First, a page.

It is worth tuning out the white noise surrounding blockchain because real change is in the works – provided everyone understands what it involves.
Much is being written about bitcoin and blockchain these days, especially now that banks are talking about it too. Some believe that the blockchain technology that came from the bitcoin structure could revolutionize banking. But there’s a problem—not with blockchain protocol, but with the hype and confusion that surrounds it: How will banks make any progress if no one understands it?
Blockchain has become like “cloud” and “Big Data:” Media, technology firms, and conferences have focused on that one word to the point that it has become meaningless. Mention blockchain today to most bankers and they yawn—been there, done that. It has even been the focus of a Dilbert cartoon. At that point, you know the hype cycle is at full spin.
Don’t ignore the hype
The reason there is so much discussion is that the blockchain protocol is believed to be able to revolutionize the way we transact and trade, and the hype cycle is hiding what is actually happening in the markets underneath.
For example, in banking, there is no blockchain. There are just a range of areas where the technology, applied to banking processes, could save billions of dollars. For example, Santander produced a white paper that estimated more than $20 billion/year could be saved in clearing and settlement alone. For this reason, dozens of startup companies are developing settlement coins that could process post-trade clearing in minutes or even seconds at almost no cost.
That’s the promise, anyway. But the reality is that this is not just a technology change, but a industry-wide business process change. For example, when explaining blockchain protocol, most pundits talk about using it for shared, distributed ledgers; others call it a shared Internet database; and others talk about blockchain structures as smart contracts. Still others refer to programmed transactions.
This is where the madness starts. There are so many people discussing blockchain today that the terminology has become incredibly confusing. Some talk about permissioned ledgers versus permissionless; consensus versus distributed ledgers; public versus private blockchains; and so on. It has, in other words, become a madness of markets in which everyone talks about it and few understand it.
The only agreement is that this is a shared system, which means that more than one player must be in the game in order for a blockchain development to work. Those players may be internal – you could use blockchain protocol as a shared database of employee identities and authorizations – but most startups are looking externally.
Big name backing
There is some method in the madness, however. Five of the leading lights in blockchain developments for banking are Ripple, R3, Digital Asset Holdings, Life.Sreda, and—perhaps surprisingly—Swift.
Ripple is a real-time gross settlement system (RTGS), currency exchange and remittance network based on the Ripple Labs version of blockchain. Royal Bank of Canada is leveraging the technology for remittances, while Standard Chartered and DBS have begun using Ripple’s tech for trade finance applications. ATB Financial, the largest Alberta-based financial institution, has collaborated with SAP to trail Ripple, with ReiseBank AG in Germany sending one of the first international blockchain payments from Canada to Germany. Santander also recently launched an app for international payments using Ripple Labs’ blockchain technology, and more announcements are on the way. So this is a credible attempt to build something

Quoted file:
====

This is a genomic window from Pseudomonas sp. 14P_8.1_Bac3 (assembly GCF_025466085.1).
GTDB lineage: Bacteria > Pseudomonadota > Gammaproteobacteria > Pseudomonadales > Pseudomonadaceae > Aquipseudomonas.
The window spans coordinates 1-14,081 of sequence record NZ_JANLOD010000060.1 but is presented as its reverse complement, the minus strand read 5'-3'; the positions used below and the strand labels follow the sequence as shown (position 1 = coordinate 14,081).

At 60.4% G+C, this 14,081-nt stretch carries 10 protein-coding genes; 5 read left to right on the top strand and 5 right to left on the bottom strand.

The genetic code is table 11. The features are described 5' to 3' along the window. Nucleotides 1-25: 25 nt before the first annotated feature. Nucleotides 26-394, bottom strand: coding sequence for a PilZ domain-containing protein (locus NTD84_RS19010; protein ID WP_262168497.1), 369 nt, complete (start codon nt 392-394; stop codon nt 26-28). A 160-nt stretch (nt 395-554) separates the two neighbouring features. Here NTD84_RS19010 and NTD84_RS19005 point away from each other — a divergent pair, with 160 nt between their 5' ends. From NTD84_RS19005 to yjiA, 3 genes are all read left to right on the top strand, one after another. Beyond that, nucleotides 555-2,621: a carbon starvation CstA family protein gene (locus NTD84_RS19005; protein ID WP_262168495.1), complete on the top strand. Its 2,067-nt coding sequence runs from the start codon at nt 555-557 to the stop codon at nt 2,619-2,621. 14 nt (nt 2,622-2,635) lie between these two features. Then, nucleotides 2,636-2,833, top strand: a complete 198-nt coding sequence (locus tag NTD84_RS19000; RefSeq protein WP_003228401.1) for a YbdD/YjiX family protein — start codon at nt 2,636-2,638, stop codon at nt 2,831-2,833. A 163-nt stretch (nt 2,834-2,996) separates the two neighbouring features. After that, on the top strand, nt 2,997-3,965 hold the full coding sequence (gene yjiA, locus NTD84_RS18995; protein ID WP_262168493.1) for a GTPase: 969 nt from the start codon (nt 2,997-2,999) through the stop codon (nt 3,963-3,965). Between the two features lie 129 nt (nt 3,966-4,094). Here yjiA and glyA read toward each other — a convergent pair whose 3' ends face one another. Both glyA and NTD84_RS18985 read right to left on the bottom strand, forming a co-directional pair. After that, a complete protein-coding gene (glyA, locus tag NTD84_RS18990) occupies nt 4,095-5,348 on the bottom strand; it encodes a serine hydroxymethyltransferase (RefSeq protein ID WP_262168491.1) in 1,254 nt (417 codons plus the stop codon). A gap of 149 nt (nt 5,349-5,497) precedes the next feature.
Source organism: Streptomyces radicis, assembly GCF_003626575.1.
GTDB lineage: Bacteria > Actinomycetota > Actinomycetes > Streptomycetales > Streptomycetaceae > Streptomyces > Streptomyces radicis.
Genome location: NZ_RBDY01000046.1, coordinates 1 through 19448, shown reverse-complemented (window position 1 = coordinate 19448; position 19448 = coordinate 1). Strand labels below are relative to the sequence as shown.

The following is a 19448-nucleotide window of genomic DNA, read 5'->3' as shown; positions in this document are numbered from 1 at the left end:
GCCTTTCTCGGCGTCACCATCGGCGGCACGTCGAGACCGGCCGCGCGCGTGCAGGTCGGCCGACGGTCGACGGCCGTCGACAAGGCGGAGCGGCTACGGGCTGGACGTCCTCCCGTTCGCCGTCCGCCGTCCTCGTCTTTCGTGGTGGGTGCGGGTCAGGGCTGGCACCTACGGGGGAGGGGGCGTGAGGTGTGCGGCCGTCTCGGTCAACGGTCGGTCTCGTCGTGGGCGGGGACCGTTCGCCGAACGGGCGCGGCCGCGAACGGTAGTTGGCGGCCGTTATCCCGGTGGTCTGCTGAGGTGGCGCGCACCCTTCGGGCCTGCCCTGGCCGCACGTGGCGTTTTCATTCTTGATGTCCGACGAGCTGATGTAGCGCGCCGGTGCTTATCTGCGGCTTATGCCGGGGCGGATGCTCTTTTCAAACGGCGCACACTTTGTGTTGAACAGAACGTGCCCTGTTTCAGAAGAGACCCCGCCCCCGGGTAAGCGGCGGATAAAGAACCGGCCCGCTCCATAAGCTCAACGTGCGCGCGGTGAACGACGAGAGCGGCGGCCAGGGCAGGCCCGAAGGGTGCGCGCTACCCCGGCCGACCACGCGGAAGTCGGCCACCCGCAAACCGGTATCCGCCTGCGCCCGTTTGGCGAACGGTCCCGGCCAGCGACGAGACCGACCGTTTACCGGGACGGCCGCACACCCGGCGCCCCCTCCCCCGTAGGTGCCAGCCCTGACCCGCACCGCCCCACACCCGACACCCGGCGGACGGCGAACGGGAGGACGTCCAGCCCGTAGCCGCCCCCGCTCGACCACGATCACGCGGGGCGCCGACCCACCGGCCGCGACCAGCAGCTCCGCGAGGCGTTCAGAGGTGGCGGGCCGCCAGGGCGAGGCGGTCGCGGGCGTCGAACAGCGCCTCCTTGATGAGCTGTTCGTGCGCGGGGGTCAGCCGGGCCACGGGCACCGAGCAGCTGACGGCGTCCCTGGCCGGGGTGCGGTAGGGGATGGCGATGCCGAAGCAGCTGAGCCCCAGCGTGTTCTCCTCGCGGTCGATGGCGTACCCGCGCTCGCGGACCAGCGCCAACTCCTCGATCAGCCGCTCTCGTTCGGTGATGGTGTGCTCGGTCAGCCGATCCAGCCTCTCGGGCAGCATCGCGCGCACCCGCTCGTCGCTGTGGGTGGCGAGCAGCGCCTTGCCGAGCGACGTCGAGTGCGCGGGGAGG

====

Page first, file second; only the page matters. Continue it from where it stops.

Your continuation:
R3 is backed by 49 of the largest global banks, which are investing hundreds of thousands of dollars a year each in membership. R3 has made some significant announcements, the most notable being last month’s release of Corda, a distributed ledger platform designed from the ground up to record, manage, and synchronise financial agreements between regulated financial institutions. Corda captures the benefits of shared ledger structures, without the issues that make blockchain developments inappropriate for banking.
Digital Asset Holdings is led by Blythe Masters, a former investment bank lead at JPMorgan Chase who led the creation of the credit default swaps markets a decade ago. The company is backed by a number of large banks as well as Accenture and the Depository Trust & Clearing Corp.
Life.Sreda is a venture capital fund in Singapore that has inspired many of the leading bank startups, such as Fidor, Moven, and Simple. Life.Sreda announced a $100 million venture capital fund in April that will invest exclusively in blockchain startup companies relevant to banking.
Finally, Swift has a key role. I mentioned above that blockchain is useful only if it’s shared, and Swift is the largest shared network and standards organisation in banking. Swift is not shirking that responsibility, having recently joined the Hyper Ledger Project with IBM, Fujitsu, JPMorgan, and many others.
What’s the Hyper Ledger Project? Formed in February, it’s “a collaborative effort created to advance blockchain technology by identifying and addressing important features for a cross-industry open standard for distributed ledgers that can transform the way business transactions are conducted globally.” In other words, we now have a standards organisation for blockchain structures, created by the Linux Foundation and supported by the largest firms in financial infrastructures.
All in all, blockchain may be confusing and appear close to madness at the highest level—but look under the hood, and the next generation of financial systems are being developed by the world’s leading infrastructures based upon this technological change. Therefore, it is not just important, but fundamental.
For more on how blockchain could influence the future of finance, see Can Blockchain Technology Simplify Lending?